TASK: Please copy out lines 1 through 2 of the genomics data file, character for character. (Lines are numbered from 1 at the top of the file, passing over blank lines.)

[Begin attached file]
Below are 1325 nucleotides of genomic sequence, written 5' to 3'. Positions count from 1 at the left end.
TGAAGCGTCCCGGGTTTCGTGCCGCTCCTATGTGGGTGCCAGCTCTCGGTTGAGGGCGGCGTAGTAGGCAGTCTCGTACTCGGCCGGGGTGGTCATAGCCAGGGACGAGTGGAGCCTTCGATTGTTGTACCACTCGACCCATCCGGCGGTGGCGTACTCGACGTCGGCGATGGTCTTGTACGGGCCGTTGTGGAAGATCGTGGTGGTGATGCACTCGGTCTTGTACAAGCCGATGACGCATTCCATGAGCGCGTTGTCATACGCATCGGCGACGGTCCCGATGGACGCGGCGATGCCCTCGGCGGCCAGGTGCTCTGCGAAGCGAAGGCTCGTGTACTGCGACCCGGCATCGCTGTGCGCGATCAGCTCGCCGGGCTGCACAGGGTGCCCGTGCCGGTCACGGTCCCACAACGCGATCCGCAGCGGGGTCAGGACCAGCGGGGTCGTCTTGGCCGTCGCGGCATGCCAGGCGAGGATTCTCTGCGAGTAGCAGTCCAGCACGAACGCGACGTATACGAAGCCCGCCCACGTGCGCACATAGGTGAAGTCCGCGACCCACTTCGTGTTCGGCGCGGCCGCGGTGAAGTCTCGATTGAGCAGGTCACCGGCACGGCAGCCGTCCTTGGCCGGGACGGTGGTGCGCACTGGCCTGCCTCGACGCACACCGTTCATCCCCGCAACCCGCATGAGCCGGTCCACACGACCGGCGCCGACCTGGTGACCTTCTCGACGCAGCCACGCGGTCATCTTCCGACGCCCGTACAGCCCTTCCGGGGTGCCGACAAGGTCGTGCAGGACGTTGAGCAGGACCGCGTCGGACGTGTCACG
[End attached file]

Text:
Below are 1325 nucleotides of genomic sequence, written 5' to 3'. Positions count from 1 at the left end.
TGAAGCGTCCCGGGTTTCGTGCCGCTCCTATGTGGGTGCCAGCTCTCGGTTGAGGGCGGCGTAGTAGGCAGTCTCGTACTCGGCCGGGGTGGTCATAGCCAGGGACGAGTGGAGCCTTCGATTGTTGTACCACTCGACCCATCCGGCGGTGGCGTACTCGACGTCGGCGATGGTCTTGTACGGGCCGTTGTGGAAGATCGTGGTGGTGATGCACTCGGTCTTGTACAAGCCGATGACGCATTCCATGAGCGCGTTGTCATACGCATCGGCGACGGTCCCGATGGACGCGGCGATGCCCTCGGCGGCCAGGTGCTCTGCGAAGCGAAGGCTCGTGTACTGCGACCCGGCATCGCTGTGCGCGATCAGCTCGCCGGGCTGCACAGGGTGCCCGTGCCGGTCACGGTCCCACAACGCGATCCGCAGCGGGGTCAGGACCAGCGGGGTCGTCTTGGCCGTCGCGGCATGCCAGGCGAGGATTCTCTGCGAGTAGCAGTCCAGCACGAACGCGACGTATACGAAGCCCGCCCACGTGCGCACATAGGTGAAGTCCGCGACCCACTTCGTGTTCGGCGCGGCCGCGGTGAAGTCTCGATTGAGCAGGTCACCGGCACGGCAGCCGTCCTTGGCCGGGACGGTGGTGCGCACTGGCCTGCCTCGACGCACACCGTTCATCCCCGCAACCCGCATGAGCCGGTCCACACGACCGGCGCCGACCTGGTGACCTTCTCGACGCAGCCACGCGGTCATCTTCCGACGCCCGTACAGCCCTTCCGGGGTGCCGACAAGGTCGTGCAGGACGTTGAGCAGGACCGCGTCGGACGTGTCACG